Advice For Husband’s Workaholic Tendencies

Dear Dr. Bill,

For the past several years, my husband has been going to school full-time and working full-time in a start-up ministry.  As a result, he hasn’t had much time to spend with our two sons, ages 5 and 8.

Now my husband wants to get his Master’s degree and I’m concerned that he’ll have even less time for our family.  Our sons have started complaining about their Dad’s schedule — he’s always too busy, and the only interaction he has with them is church or disciplining them.  What should I do?


Dear Tina,

Many men find their sense of purpose through their work.  This isn’t necessarily a bad thing, unless it begins to interfere with their relationship with their family.

People who are involved in church work sometimes confuse their ministry with their relationship with God.  They “spiritualize” things and justify shortchanging their families because they are doing “the Lord’s work.”  But family commitments should always take precedence over ministry involvement.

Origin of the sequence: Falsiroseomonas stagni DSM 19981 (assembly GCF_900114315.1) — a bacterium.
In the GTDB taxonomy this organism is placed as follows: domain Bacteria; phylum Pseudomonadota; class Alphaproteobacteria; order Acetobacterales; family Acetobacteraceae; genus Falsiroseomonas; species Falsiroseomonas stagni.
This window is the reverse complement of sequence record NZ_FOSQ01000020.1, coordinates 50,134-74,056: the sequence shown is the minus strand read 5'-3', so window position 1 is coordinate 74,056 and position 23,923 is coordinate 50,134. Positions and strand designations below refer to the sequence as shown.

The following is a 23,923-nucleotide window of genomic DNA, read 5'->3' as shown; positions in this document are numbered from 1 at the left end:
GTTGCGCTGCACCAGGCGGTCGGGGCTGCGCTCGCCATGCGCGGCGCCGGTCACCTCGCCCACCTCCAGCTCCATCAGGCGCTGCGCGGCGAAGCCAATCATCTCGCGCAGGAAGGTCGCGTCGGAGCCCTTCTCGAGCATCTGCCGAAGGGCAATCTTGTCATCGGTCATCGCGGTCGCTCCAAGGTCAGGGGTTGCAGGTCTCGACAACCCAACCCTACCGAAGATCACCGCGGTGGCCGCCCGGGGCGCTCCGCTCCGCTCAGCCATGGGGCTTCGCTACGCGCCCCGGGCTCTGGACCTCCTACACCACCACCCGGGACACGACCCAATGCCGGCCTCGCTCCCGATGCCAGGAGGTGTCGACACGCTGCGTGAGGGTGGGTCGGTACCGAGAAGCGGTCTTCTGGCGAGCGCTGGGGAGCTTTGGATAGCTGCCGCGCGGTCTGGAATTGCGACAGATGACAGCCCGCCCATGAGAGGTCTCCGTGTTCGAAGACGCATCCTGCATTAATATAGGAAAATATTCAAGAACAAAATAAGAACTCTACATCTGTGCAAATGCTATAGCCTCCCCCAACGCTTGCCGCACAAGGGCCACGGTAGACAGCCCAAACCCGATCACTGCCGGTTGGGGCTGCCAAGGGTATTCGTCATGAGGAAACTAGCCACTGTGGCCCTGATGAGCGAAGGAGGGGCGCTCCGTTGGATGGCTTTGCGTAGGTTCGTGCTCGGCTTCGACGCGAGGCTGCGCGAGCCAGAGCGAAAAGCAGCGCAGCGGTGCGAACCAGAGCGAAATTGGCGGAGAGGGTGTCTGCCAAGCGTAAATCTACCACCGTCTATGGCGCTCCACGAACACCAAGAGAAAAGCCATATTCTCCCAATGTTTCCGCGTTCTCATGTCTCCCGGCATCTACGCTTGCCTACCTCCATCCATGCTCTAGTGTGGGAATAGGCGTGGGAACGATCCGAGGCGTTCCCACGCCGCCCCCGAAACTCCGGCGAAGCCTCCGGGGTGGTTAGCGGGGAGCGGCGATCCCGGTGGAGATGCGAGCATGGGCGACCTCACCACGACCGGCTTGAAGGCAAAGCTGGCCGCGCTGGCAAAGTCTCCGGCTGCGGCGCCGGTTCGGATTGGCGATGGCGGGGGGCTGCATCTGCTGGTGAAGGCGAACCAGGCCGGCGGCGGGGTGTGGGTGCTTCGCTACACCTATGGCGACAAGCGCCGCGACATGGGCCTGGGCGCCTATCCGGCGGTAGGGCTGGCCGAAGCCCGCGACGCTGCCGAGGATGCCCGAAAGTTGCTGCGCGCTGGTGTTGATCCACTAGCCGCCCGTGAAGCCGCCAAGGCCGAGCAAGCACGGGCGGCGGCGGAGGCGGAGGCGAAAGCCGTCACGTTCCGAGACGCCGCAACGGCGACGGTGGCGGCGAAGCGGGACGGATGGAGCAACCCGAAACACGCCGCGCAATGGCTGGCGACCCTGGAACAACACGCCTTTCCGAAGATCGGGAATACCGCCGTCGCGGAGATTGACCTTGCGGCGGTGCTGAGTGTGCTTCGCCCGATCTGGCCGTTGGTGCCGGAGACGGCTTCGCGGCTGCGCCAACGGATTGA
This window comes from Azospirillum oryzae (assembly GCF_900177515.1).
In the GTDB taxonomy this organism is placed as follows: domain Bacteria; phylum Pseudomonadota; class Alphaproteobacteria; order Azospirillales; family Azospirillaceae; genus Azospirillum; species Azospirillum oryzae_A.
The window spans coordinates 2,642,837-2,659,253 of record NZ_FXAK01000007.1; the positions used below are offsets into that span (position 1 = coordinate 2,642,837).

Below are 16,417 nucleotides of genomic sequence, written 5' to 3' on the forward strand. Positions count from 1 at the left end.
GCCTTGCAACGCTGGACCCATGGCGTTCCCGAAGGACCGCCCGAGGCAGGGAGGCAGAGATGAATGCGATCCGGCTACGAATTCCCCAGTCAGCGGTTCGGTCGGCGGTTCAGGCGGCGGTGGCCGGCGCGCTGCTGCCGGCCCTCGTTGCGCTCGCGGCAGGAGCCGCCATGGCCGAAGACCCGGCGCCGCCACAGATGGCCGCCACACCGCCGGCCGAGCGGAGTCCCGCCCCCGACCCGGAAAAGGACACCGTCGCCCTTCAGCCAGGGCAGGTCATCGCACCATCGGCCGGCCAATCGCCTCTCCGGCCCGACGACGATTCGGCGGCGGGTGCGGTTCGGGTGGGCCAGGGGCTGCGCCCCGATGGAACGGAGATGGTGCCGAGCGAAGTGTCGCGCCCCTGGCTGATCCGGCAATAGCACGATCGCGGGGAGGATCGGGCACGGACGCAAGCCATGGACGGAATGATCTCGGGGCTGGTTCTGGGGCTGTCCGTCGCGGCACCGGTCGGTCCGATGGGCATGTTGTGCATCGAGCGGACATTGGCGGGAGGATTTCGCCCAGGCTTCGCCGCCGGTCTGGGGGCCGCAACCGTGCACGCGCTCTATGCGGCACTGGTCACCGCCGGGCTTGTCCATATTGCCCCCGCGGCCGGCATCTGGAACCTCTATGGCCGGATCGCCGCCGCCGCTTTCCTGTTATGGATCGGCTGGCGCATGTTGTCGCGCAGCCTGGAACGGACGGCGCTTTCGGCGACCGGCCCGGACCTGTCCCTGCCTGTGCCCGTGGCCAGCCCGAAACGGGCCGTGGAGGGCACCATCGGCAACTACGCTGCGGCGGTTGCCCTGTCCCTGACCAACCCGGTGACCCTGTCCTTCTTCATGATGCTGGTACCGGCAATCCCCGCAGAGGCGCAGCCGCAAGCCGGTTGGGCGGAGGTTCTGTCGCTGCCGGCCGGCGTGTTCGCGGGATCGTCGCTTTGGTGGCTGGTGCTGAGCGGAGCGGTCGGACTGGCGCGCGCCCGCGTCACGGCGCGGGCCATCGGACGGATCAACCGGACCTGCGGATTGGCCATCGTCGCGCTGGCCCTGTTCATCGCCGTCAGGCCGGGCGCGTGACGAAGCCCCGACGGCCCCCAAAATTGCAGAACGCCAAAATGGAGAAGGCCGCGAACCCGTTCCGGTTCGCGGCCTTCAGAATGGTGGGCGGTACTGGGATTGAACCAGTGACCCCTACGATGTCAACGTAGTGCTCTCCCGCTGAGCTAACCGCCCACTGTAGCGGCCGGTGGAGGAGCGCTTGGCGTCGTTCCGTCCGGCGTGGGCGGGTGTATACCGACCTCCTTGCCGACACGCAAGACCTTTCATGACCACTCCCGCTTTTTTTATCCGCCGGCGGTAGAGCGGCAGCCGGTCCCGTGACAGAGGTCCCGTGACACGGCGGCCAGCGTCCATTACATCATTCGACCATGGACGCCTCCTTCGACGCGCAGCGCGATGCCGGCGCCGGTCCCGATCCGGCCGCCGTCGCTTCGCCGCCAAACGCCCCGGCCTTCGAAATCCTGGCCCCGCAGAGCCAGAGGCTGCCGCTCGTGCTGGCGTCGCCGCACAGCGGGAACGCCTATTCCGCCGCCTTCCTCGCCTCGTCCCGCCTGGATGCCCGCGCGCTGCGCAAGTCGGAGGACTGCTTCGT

Your sons are at a critical time in their development and they need both quality AND quantity time with their dad.

Your husband’s desire to earn his master’s degree is commendable.  But graduate degrees can be completed part-time, taking one or two classes per semester.  It may take a while to finish, but no degree or job is worth sacrificing your children for.

Your husband needs to be held accountable by an older, more experienced mentor or a group of Christian men who can help him keep his priorities straight.  If you discuss this issue with him and he is inflexible or defensive, then family counseling may be the next step.

Thanks for writing Tina.  If you have a question for me about family issues or Christian living, click the “Questions” tab on the Family Expert page.